Plumbline Affinities

John Latta, in his blog post of today (3.5.09), offers some sharp observations, which might be useful in relation to our own concept of a "plumbline". The values reflected in the poetry of Niedecker, Reznikoff, Bunting (via Eliot Weinberger, Latta himself & others) - some of the tendencies of the "Objectivist" movement, toward a balance between style and mimesis - would be worth our while exploring, if we want to avoid re-inventing the wheel (with rustier tools than they possessed)... In fact I think some of Zukofsky's critical writings - his way of conceptualizing poetry - could be aligned, to a degree anyway, with what we are attempting to outline here.

Robert Archambeau has also written in various places about documentary, "investigative poetics" of the 90s(?) (Kristen Prevallet, & others) - a trend in poetry that also shows some affinities...

On the other hand, I don't want to identify what we're just starting to do here, with any particular tradition or stream. I'm well aware that many of my own initial February posts on this blog come across as incredibly abstract, pedantic, turgid... but in my own defense, I'd say that we are trying to establish very basic foundations for new ways of reading poetry (our own & others').

The "plumbline" represents a jumble of building blocks, corresponding to elementary structural aspects of poems - functions which are often displaced in the ongoing discourse of reviews, polemics, chit-chat & so on. When you start to distinguish between these elements - when you mediate between them, analytically, with something like a plumbline - you set them in play : you make it possible to recognize balances & relations, discords & concords, in the making/reception of different works. It becomes possible to see how a poem can be both an integral work of art, and a reflection or re-invention of experience (the non-literary).

Here's Zukofsky, from his 1931 statement on Objectivism -

"An Objective: (Optics)—The lens bringing the rays from an object to a focus. (Military use)—That which is aimed at. (Use extended to poetry)—Desire for what is objectively perfect, inextricably the direction of historic and contemporary particulars."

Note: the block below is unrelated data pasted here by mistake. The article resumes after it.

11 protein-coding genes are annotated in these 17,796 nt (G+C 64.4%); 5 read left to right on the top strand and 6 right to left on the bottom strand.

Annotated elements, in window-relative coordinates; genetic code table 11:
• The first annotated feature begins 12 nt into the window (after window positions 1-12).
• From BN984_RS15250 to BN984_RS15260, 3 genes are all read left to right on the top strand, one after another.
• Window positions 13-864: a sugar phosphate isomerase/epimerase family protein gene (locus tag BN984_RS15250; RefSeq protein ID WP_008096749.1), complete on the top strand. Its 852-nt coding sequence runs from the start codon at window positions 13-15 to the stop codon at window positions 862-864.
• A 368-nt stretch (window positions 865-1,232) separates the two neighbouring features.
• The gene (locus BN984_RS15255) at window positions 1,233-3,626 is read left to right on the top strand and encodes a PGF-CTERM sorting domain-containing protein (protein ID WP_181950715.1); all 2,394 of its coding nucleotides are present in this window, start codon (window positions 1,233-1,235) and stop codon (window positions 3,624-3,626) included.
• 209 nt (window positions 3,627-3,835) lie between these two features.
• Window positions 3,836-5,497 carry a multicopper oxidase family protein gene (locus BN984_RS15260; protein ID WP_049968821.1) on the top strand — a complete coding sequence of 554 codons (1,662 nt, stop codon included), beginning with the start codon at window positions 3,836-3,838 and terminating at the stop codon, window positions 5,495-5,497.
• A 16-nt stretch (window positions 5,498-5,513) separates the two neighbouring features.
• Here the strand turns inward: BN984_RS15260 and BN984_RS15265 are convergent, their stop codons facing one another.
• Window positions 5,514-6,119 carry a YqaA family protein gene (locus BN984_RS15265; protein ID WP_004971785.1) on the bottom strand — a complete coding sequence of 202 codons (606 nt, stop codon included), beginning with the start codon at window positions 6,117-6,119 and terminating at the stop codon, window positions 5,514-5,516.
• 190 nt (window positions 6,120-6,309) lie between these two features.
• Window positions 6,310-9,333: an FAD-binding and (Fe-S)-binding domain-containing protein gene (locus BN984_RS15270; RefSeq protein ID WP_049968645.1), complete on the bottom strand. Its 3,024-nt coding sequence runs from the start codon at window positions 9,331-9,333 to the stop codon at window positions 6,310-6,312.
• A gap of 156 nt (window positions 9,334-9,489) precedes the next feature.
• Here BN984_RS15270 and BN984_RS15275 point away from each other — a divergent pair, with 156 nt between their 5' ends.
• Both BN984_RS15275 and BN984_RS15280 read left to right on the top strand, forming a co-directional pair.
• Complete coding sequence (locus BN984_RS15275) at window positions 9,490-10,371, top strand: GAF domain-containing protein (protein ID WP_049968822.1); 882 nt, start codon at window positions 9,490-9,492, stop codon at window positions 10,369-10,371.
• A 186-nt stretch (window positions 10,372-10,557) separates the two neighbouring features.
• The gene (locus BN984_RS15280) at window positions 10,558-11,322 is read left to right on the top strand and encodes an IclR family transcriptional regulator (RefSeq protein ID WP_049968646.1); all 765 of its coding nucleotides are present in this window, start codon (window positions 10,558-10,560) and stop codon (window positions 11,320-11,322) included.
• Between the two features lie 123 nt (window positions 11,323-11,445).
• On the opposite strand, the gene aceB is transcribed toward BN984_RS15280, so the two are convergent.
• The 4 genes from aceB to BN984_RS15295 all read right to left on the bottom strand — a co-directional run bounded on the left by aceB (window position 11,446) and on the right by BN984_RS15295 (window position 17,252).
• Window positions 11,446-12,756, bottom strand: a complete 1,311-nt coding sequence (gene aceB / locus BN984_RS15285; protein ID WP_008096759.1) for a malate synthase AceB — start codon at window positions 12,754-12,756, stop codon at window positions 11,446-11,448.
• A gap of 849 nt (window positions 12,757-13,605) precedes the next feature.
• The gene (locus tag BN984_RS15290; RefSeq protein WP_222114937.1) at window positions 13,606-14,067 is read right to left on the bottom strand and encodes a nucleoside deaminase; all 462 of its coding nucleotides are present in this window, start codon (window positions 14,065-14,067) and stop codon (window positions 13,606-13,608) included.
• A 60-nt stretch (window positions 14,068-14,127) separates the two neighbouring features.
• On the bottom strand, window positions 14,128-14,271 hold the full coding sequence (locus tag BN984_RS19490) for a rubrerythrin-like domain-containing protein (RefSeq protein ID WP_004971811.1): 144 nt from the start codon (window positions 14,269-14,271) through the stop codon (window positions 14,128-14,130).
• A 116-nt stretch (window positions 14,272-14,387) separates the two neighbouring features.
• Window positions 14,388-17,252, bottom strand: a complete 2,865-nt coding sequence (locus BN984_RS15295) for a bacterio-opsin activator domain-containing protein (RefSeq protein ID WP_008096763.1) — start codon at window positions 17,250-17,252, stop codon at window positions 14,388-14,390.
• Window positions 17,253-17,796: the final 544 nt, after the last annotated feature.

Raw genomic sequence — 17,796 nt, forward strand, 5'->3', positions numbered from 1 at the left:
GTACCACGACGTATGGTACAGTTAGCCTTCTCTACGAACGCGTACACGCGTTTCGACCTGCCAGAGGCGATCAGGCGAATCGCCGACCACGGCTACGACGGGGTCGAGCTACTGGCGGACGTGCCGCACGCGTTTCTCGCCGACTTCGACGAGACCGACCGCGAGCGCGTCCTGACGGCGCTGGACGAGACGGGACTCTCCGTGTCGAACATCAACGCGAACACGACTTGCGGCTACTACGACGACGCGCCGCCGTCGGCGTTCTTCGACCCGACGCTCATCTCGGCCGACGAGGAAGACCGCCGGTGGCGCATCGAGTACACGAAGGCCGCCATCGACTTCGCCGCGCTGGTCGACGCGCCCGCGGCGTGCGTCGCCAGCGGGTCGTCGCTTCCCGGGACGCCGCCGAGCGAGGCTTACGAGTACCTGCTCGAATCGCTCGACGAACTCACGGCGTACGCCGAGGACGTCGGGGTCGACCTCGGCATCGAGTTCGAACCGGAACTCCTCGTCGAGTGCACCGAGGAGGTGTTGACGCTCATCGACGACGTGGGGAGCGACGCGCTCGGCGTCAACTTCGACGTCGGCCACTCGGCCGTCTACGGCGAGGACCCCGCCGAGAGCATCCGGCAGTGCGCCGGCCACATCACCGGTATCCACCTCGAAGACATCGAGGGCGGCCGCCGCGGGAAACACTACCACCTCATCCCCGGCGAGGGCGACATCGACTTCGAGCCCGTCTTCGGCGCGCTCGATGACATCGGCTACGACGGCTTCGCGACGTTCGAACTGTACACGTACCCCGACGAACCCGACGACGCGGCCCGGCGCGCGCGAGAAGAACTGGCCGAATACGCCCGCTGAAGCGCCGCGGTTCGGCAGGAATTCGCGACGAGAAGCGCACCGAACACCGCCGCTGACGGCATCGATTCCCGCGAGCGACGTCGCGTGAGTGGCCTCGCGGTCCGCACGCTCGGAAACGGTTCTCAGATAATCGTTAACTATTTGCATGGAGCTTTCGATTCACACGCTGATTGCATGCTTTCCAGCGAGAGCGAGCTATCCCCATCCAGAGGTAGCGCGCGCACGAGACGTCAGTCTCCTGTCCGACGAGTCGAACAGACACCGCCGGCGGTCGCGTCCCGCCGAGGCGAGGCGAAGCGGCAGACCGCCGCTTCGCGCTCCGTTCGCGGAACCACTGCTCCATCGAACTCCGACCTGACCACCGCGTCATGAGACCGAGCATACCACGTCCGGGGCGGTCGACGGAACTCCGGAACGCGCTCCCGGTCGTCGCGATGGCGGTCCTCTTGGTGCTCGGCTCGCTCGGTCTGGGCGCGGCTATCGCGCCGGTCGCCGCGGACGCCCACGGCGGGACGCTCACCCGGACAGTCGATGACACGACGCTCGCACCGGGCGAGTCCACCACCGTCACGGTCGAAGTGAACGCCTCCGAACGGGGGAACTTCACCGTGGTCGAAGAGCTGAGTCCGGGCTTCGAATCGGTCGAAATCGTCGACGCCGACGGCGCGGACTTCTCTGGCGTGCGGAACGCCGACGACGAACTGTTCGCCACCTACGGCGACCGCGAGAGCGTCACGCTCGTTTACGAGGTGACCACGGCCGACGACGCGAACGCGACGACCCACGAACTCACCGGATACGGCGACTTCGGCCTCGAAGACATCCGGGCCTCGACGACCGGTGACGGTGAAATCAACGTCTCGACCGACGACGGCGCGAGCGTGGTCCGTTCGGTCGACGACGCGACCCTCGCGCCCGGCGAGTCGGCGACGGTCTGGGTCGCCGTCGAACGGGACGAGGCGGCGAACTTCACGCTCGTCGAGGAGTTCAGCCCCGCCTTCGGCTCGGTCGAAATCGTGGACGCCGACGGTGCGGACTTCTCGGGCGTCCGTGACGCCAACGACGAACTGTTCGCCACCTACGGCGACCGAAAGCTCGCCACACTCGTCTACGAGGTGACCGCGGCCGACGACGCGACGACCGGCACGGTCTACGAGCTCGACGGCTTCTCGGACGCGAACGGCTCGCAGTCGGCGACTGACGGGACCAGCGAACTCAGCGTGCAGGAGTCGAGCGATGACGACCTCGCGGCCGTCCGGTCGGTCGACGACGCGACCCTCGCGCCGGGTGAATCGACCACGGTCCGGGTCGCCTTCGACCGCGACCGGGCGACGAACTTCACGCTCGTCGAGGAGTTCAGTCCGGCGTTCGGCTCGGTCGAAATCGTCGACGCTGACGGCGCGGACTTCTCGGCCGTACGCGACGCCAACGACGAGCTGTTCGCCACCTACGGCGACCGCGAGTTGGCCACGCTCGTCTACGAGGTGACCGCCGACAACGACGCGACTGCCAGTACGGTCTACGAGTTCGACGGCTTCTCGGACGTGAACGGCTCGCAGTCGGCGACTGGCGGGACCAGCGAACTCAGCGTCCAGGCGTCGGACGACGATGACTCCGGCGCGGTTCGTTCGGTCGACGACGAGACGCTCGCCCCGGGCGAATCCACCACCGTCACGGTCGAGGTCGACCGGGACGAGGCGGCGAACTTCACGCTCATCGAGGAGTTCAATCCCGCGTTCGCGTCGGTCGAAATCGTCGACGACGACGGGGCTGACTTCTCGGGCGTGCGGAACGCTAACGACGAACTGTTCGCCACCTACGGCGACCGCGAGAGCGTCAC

Joseph Duemer said...

I'll have more to say on this in a bit, Henry, but just wanted to note that "the Objectivists" were mostly a group of poetry pals with very different ways of approaching their work, brought together by Pound and Hariet Monroe for a special issue of Poetry magazine. to me, there seems so much distance between Reznikoff and Zukofsky that you could drive a couple of trucks through the space. And again, a huge distance between WCW and Rez & Zuk. Which is why I can trace my own practice easily back to WCW and Rez while someone like Silliman can identify Zuk as a foundational figure.

Death and distance smooth out differences, as do the needs of the living to find anchor points. There was, of course, something called Objectivism, objectively speaking -- Michael Heller's Conviction's Net of Branches provides a detailed look at their poetics and does find some underlying relationships. But how we the living catch onto these past poets and their practices makes all the difference.

Henry Gould said...

Exactly, Joseph - thanks for adding some nuance.

I do think it's important how poets describe what they think they're up to, even if it may seem wrong-headed or mistaken from the reader's viewpoint. What seems clear about several of the Objectivists is that during a time of great political storm & stress, they (along with most of the good poets of the era, in & outside of their group) tried to find a balance between art & ethics, poetry & life - & it was a challenge (ie. they saw a difference between poetry & entertainment, and between poetry & propaganda).

Joseph Duemer said...

Yes, finding that balance. Agreed.

Joseph Duemer said...

It seems as if what we're trying to think about is twofold: 1) the sociological position of different poetries and poetic practices and poets, and 2) the aesthetic differences. Of course the two fold back into each other, but virtually every post on this blog so far looks at one of the other.